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I always thought that content-centric was the easiest for people to deal with, i.e. "I want to change this document", and not "Let's run this app so I can then change that document".

It seems that the popularity of iOS (as opposed to say Windows or MacOS) proves otherwise, everything is an app. Windows 8 is also becoming app-centric, and MacOS is also moving in that direction (LaunchPad shows apps, not your documents.) Perhaps using tools is in our genes?

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Sjoerd, could you elaborate? I think that the relationship between this and iOS is not as self-evident as you assume :) Also - the popularity of iOS as opposed to what alternative? –  Vitaly Mijiritsky Sep 1 '11 at 19:35
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It's an interesting question. OpenDoc (the doomed pre-Jobs-return Apple Technology) was being pitched as a document/content centric model of software and may be an interesting read: en.wikipedia.org/wiki/OpenDoc –  DA01 Sep 1 '11 at 20:05
    
Very wild guess without any fact-checking whatsoever: I want to {1} change that {2} document - i.e. might be related to language. –  peterchen Sep 2 '11 at 14:40
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4 Answers

up vote 8 down vote accepted

I'm not sure that these are two competing models.

I remember some online discussion over the merits of FAT vs. NTFS, and then some Apple guy came by and said something like "Apple users don't even know they have a file system". I think this made the Digg front page. The point is that MS and Apple are indeed trying to get away from the file system, especially on mobile. Folders and files are perceived as being too technical and the approach is "Open your image editor and edit your images, you don't need to go turning your computer upside down to look for them among all the other stuff". So the content became very strongly coupled with the app and not so strongly associated with a file type, not as much as it used to be. People are talking about "opening that Word" or "sending that Powerpoint" (maybe in English not so much, but I see it constantly in other languages).

Since most people use a single app for each type of content, the app becomes their "channel" to that content, so it becomes very strongly associated with it. Also, content-centric means going by files, and we have thousands of files - as opposed to about a dozen frequently-used apps, tops. So it makes a lot of sense to first choose the app and then the file. Which is why apps inevitably get to the front of the work process.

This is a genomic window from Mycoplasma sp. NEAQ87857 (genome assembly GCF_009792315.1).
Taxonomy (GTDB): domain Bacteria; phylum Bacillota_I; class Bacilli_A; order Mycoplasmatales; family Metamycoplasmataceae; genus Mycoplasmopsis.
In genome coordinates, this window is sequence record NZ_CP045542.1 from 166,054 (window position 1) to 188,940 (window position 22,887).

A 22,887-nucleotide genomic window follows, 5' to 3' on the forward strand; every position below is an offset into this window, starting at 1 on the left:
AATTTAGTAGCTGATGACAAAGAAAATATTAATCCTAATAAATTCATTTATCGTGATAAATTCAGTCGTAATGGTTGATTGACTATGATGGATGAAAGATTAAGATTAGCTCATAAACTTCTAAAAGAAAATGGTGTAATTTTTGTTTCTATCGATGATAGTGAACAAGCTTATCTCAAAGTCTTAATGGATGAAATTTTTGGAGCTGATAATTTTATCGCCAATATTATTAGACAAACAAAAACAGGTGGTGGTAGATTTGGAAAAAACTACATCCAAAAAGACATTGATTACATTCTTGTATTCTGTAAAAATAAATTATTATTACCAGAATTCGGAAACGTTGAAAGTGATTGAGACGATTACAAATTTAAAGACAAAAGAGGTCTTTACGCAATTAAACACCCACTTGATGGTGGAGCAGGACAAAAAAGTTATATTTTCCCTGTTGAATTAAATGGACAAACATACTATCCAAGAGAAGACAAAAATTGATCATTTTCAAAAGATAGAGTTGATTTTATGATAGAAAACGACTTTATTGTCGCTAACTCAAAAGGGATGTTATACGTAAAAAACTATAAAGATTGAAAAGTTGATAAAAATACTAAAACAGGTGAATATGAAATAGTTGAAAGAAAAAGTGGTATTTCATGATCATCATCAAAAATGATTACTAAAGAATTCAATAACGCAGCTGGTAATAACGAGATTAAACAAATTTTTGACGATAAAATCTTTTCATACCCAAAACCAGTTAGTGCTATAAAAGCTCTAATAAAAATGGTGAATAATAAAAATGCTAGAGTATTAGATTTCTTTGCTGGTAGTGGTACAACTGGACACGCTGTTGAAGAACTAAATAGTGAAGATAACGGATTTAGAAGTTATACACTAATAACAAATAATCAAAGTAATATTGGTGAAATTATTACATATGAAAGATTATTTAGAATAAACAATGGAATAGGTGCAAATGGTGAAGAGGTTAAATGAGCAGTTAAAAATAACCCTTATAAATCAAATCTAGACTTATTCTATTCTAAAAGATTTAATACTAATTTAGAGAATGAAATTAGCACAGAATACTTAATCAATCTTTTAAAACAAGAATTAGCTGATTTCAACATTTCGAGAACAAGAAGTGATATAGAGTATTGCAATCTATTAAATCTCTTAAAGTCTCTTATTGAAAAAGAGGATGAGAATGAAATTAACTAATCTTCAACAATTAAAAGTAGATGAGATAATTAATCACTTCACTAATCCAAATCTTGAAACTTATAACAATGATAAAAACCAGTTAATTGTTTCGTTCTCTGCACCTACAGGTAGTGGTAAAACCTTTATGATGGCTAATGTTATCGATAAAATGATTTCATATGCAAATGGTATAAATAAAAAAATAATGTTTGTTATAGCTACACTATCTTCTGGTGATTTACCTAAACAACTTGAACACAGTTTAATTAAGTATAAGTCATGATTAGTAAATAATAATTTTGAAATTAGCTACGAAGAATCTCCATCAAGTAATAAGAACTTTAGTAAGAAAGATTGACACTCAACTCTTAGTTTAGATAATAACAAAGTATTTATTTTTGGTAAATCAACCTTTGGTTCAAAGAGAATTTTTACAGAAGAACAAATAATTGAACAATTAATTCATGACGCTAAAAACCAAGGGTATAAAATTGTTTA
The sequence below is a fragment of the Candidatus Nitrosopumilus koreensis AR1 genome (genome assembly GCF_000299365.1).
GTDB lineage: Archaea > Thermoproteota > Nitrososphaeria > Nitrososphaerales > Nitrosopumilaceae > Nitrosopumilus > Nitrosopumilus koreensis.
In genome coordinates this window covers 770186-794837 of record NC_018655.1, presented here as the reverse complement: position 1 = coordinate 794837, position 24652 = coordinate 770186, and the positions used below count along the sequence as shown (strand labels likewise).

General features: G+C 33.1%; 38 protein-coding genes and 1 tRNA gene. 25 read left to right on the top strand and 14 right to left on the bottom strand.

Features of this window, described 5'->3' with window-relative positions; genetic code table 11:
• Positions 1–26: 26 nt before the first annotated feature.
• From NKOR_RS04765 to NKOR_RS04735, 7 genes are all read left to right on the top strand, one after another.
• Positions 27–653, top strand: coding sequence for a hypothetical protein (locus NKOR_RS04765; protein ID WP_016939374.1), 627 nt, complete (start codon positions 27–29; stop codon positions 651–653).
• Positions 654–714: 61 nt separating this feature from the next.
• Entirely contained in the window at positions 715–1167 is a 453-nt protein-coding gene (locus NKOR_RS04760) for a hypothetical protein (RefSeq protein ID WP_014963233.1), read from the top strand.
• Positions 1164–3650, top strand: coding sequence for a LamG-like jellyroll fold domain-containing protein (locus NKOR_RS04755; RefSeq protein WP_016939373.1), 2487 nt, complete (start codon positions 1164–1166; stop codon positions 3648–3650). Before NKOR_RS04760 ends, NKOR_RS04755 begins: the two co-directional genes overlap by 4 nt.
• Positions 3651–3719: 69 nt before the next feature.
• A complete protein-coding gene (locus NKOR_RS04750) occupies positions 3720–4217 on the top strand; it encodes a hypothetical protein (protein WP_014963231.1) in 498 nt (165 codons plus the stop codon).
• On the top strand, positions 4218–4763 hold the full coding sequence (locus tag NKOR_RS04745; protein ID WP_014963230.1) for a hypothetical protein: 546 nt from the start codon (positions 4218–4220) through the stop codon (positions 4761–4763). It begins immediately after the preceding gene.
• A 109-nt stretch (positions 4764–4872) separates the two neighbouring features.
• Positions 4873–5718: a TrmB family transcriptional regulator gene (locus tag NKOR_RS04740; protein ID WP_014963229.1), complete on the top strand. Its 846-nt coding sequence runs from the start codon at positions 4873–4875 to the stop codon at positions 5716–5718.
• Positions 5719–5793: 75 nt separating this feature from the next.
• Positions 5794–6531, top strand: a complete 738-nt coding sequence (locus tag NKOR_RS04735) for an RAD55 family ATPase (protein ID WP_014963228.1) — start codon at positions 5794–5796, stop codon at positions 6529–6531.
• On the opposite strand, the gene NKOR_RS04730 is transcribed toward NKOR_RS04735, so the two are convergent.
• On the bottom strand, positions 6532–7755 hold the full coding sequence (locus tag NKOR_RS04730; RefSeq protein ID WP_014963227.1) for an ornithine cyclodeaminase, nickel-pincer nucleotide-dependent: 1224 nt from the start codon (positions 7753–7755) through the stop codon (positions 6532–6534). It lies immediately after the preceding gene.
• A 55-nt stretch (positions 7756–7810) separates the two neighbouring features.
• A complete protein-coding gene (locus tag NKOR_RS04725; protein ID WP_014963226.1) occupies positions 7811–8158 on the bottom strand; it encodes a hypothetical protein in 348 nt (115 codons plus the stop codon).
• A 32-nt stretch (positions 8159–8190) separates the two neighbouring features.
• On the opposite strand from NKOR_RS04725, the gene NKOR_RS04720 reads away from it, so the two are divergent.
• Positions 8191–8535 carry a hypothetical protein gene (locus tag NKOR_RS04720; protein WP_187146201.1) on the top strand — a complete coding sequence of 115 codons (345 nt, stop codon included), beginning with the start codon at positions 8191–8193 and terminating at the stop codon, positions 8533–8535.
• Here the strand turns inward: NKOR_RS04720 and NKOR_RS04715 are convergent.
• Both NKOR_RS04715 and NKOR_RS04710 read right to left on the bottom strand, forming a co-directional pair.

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I think we are task-centric, and the first step in most tasks is to find the right tool (aka app) to get the job done.

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I'm not sure why this was downvoted. I think there is something in this. Having said that, I don;t think it is completely correct. We often think "what documents do I need to process to complete this task" –  Schroedingers Cat Sep 1 '11 at 21:00
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Note than Microsoft seems to believe that this is not the reason why iOS became popular, and tries to position Windows Phone 7 as a platform where you don't need to use apps, and are only a glance away from the content.

I wouldn't call Windows 8 more app-centric than previous versions of the OS either. If anything, the new touch UI provides more content at a glance, without the need for a separate app, than was available in the past (without the use of an alternative shell or Rainmeter).

Also, I believe that the renewed interest in NUI (again, mostly at Microsoft, but not only) proves that the general tendency in the UX community is still to blur the barrier between the user and the information as much as possible.

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Sinofsky himself says they're making Windows 8 more app-centric: blogs.msdn.com/b/b8/archive/2011/08/31/… –  Sjoerd Visscher Sep 1 '11 at 22:19
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I would posit two reasons:

  1. Apple did a brilliant job of marketing "There's an app for that". It is not about how people think, so much as the way it was marketed. The fact that people have downloaded a pile of apps and can now do things does not necessarily mean that they are app-centred in their thinking.

  2. The way that computers have been used and marketed for years has been app centred, and so those who use them have become app centred so as to use the existing tools. It takes a long time - and some very good software - to change that attitude, even if a document-centric approach is more natural.

People, I think, have been forced to think "I want to change this Word document" and so open up Word to do it. I think there is a very long way to go before people think differently, because we have had to think in this way for so long.

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One of the reason for 2. may be that different apps are made by different companies and so it makes much more sense marketing-wise to promote an app, rather than the content that app operates with. The same content can be used through different apps and so you'd inevitably market competing products if you'd concentrate too much on content. –  Philip Seyfi Sep 1 '11 at 21:23
    
@Phiilp Absolutely - and it is far easier to market "this app is better than any others you have" than "we can help you manage your documents" - the former can be done with flashy features. And so often, the IT people have been given a very specific problem to solve, not an environment to improve. –  Schroedingers Cat Sep 2 '11 at 9:51
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